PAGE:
Note: This thread is related to #Coronavirus #COVID19

Follow the World Health Organization's instructions to reduce your risk of infection:

1/ Frequently clean hands by using alcohol-based hand rub or soap and water.

2/ When coughing and sneezing cover mouth and nose with flexed elbow or tissue - throw issue away immediately and wash hands.

3/ Avoid close contact with anyone that has fever and cough.

Derek Thompson+ Your Authors @DKThomp Writer at @TheAtlantic. Host of podcast CRAZY/GENIUS. Author of book HIT MAKERS. Talker on NPR's @hereandnow and @CBSNews. derek[at]theatlantic[dot]com May. 12, 2020 1 min read + Your Authors

Now that's three CDC studies—from a Chinese restaurant, a Korean call center, and an American choir practice—all finding that talking, laughing, singing in close quarters, in unventilated interiors, for many hours, is the perfect storm for a COVID super-spreader event.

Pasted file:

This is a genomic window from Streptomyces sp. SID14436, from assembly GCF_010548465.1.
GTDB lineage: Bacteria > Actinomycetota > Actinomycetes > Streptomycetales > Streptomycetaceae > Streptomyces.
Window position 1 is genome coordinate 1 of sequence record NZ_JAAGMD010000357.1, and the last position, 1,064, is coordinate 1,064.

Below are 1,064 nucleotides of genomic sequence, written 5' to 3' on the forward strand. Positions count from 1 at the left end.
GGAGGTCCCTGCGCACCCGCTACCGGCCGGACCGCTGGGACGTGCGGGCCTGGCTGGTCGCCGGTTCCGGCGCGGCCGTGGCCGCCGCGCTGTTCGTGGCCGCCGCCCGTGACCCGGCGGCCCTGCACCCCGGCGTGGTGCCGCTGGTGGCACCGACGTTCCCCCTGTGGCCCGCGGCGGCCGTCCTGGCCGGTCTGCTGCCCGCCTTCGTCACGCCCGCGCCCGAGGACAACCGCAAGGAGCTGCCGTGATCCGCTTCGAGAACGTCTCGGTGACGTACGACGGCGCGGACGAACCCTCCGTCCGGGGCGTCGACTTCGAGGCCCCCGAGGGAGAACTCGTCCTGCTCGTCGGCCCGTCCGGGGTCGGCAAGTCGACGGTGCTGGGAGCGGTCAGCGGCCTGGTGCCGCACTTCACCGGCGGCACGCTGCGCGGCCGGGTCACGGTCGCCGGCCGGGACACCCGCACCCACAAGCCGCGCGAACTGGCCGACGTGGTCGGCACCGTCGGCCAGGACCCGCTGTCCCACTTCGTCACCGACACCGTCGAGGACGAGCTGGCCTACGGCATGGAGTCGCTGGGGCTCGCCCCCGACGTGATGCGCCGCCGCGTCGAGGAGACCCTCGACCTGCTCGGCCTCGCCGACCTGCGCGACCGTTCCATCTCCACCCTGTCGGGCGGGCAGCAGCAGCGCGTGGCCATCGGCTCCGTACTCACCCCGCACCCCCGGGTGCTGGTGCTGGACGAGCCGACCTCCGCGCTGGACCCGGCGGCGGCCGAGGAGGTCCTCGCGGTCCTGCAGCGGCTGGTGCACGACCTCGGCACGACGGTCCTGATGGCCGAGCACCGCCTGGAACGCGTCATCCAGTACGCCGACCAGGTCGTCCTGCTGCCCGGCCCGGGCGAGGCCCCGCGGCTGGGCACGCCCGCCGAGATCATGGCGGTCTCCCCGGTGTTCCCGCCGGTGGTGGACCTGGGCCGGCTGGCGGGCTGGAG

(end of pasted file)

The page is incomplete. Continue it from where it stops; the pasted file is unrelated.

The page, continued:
The Chinese study 

Finding: Three Guangzhou families sitting in direct path of AC airflow get sick from droplet transmission.

Practical advice: Increase distance between tables in restaurants, increase ventilation, maybe move diners outside.

The Korean study 

Finding: Outbreak in Korean call center concentrated on one side of 11th floor "despite interaction btw workers on different floors in the elevators"

Practical advice: risk = exposure X time; shared air more risky than shared surfaces

The Washington study 

Finding: A long choir practice w/ 61 ppl leads to 32 confirmed cases and 2 deaths

Practical advice: The risk of sustained interaction in close quarters inside is "augmented by the act of singing" (and, one may conclude, shouting)

Putting it all together:

Everything we know from these studies and other global superspreader events (e.g., the Daegu church outbreak in Korea) tells us that huffing and puffing in close quarters with lots of strangers in unventilated inside spaces is a perfect storm.

TLDR: I have no idea how clubs, bars, basketball stadiums, high school gym events, museums get anywhere close to normal without a vaccine—or universal usage of some pretty fantastic mask technology.

You can follow @DKThomp.


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